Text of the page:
I hate clutter. I abhor piles of papers, countertops with anything more than the necessities. I get anxious when beds are unmade, when dishes sit too long in the sink. I control my world by keeping stuff where it goes. I can frequently be heard telling the family, “Trash goes in the trashcan.” I follow the rule of least times touching something, thus it is easier to put it away rather than create another pile. Some in this household may whisper that I can be a little hard to live with, like when I have thrown away wallets and plane tickets, picked up a glass someone was still drinking from. I get that I go overboard some days, days when my world is feeling unsettled and I need to be in charge. At one point when I was particularly stressed, all of my closets were cleaned and the attic held totes with a color coded system. While my inner demons battled, I maintained completed control over my territory.
My Chef has a different system. He drinks from a cup, sets it down, wanders away, the cup is lost to him for days. He is never really finished with the newspaper. Tools and gloves and buckets, parts of projects sit where they were last used, ready for the next time he gets a chance to begin again. It may be months, it may be never. He hasn’t seen the top of his dresser for 15 years. Clearly his system drives me insane.
Thus we began to clean the garage. The dumping ground of all the items that I don’t want in the house. The place where totes for kids go, kids who were moving out and needed dishes and silverware but then left without the positive transition, left without the totes. The garage holds all the items for Goodwill, bags of clothing and outgrown toys. Lamps that don’t work or no long fit the decor, chairs and bar stools that are broken or just ugly. Cords, so many cords, for electronics we surely no longer own. Planters, jugs of weed killer, gallons of paint all found their way onto the garage floor in the haphazard system that worked for no-one, the garage we all avoided except to open the door and add more discarded but not yet trash remnants of our lives. Until yesterday.
We faced the monster, we worked through our different systems. I determined everything was trash, my Chef found actual storage spots for the things he couldn’t part with. In the process though, we took a walk through our shared history. We found old pieces of tile from flooring makeovers, we found mugs from trips long ago. “Where was this door originally?” “Does Plum still fit into this chair?” Old shirts commemorating high school sports and college associations reminded my Chef of better days. There were treasures to be found in that garage, we just had to dig deeply enough.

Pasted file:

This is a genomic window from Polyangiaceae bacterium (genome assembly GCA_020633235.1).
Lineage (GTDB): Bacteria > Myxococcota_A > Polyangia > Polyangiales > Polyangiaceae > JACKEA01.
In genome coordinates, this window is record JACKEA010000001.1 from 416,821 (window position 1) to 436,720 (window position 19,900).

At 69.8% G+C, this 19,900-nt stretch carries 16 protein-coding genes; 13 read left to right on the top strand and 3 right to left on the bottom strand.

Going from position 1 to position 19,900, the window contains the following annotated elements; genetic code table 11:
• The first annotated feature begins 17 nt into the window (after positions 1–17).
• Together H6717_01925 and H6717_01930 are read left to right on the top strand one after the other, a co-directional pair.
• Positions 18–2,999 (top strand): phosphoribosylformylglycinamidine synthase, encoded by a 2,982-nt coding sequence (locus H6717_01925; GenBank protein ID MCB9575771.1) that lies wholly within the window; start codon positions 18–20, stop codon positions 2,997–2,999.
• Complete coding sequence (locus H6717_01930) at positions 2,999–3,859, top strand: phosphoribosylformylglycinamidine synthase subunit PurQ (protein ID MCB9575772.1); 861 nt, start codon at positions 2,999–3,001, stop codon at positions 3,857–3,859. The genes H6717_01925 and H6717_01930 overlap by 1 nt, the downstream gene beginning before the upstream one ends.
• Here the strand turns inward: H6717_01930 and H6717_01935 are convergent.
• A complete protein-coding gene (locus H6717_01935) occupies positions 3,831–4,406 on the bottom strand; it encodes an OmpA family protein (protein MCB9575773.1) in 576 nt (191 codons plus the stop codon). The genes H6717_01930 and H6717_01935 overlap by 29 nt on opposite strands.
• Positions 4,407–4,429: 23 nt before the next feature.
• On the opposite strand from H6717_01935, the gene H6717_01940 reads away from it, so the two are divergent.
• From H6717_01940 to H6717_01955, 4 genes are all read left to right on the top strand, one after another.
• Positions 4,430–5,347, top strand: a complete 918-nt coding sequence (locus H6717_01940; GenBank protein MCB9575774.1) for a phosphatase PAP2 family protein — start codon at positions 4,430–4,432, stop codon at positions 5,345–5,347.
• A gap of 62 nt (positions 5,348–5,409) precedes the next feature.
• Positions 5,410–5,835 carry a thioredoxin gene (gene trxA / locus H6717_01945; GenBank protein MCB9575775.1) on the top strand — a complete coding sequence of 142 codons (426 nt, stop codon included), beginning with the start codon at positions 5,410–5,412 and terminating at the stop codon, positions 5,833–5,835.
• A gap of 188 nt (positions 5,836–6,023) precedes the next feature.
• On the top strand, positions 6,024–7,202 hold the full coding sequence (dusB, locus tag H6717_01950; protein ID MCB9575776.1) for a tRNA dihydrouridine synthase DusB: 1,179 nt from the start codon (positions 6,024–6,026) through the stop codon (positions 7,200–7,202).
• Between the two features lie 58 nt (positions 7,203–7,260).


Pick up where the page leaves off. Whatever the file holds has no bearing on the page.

As the sun began to sink, our pile of trash grew, out trunks were full for the trip to Goodwill. Our garage was cleaner, organized, emptied of most of the unnecessary. My Chef was tired, the good kind of tired that comes from work and tough decisions. With each item he placed in the trash bag, he let go of some weight. The burden of stuff, the yoke of clutter destroys his sense of control as well but the voices from childhood telling him to always keep the box, to save the papers get in the way. He is also used to having a staff clean up behind him, he is accustomed to being the leader, the boss, who directs others, not the guy who cleans up at the end. It has been a really long time since he was that guy. Skills not used get rusty, like the broken hammer head we discovered in a puddle of water. Yesterday he got to be that guy, cleaning up his mess, getting honest about what to keep, what to discard. Maybe it wasn’t just about the garage. Throwing away pieces of the past is a leap of faith, making room for a tomorrow you can’t see yet. Empty boxes hold old promises, the stale air of what once was. Holding on so tightly to broken cords chains us to a place of fear, a state of worry. Letting go of all the stuff was letting God be in control, trusting God with our tomorrows. We made room, we cleaned up our mess, we got ready for our next phase.
We took our trip to Goodwill, came home and made a fire of the old doors and unneeded boxes. We drink wine and beer, celebrated our success and looked to the future. I expect an Olympic medal for our efforts, some sort of trophy or letter from the President. Our garage can actually hold two cars. More importantly, my Chef is holding his head a little higher. A huge task completed, a job well done. When you have a broken heart, sometimes you just need a disastrous garage to help with the healing. It was a good day. If he starts to sink, no worries, I still have the attic. God surely wants some room there as well.